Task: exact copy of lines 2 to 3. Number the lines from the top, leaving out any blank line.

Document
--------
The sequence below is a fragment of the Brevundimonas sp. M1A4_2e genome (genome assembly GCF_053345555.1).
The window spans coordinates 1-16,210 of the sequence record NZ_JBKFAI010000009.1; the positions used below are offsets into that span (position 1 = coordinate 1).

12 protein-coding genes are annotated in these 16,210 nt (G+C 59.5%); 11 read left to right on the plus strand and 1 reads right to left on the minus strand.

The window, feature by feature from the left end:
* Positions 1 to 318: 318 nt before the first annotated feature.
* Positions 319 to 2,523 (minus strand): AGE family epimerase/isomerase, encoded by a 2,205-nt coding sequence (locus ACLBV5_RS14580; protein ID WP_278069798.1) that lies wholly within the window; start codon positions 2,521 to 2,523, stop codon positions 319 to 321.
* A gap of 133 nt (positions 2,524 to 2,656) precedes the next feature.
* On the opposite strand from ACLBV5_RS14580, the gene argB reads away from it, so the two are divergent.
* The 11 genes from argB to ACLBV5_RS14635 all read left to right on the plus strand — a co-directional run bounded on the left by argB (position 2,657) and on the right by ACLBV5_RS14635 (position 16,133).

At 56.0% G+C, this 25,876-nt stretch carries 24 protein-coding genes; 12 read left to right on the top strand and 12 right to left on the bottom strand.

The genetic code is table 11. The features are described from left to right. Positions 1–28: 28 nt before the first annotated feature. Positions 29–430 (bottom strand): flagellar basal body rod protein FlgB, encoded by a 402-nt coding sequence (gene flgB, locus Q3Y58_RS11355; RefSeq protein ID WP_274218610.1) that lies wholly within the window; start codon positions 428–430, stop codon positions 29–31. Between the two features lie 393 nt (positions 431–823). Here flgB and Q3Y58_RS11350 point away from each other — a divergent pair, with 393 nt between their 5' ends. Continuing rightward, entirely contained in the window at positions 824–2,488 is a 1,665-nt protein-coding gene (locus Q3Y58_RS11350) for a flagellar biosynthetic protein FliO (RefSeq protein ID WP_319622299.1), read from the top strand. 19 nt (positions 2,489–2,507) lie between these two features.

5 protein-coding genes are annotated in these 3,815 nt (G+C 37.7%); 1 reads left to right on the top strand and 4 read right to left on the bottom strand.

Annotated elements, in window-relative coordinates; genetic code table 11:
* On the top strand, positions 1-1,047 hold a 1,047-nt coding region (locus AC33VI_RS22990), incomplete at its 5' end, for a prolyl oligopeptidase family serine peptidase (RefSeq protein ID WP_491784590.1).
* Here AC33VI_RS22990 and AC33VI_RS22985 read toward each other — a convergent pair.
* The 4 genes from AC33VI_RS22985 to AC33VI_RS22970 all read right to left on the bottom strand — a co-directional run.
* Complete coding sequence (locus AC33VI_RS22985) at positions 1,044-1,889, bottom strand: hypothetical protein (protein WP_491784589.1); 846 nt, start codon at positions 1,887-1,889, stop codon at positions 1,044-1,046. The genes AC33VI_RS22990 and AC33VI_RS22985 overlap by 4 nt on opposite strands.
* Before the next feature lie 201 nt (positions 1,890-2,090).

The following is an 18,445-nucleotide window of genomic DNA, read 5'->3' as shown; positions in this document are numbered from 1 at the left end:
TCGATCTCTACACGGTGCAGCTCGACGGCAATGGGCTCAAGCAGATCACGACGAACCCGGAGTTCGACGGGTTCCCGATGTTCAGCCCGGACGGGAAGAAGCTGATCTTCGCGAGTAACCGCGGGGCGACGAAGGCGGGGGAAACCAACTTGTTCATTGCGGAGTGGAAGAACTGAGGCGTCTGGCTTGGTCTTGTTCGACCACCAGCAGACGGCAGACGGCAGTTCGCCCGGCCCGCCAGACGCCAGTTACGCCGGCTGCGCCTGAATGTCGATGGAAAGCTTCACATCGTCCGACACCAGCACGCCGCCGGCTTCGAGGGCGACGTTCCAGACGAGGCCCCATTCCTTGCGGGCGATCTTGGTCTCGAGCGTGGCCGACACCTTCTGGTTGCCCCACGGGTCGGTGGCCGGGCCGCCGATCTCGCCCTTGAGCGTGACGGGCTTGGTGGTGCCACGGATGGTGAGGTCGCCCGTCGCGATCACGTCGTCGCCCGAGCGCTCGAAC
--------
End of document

The window spans coordinates 1-16,210 of the sequence record NZ_JBKFAI010000009.1; the positions used below are offsets into that span (position 1 = coordinate 1).

12 protein-coding genes are annotated in these 16,210 nt (G+C 59.5%); 11 read left to right on the plus strand and 1 reads right to left on the minus strand.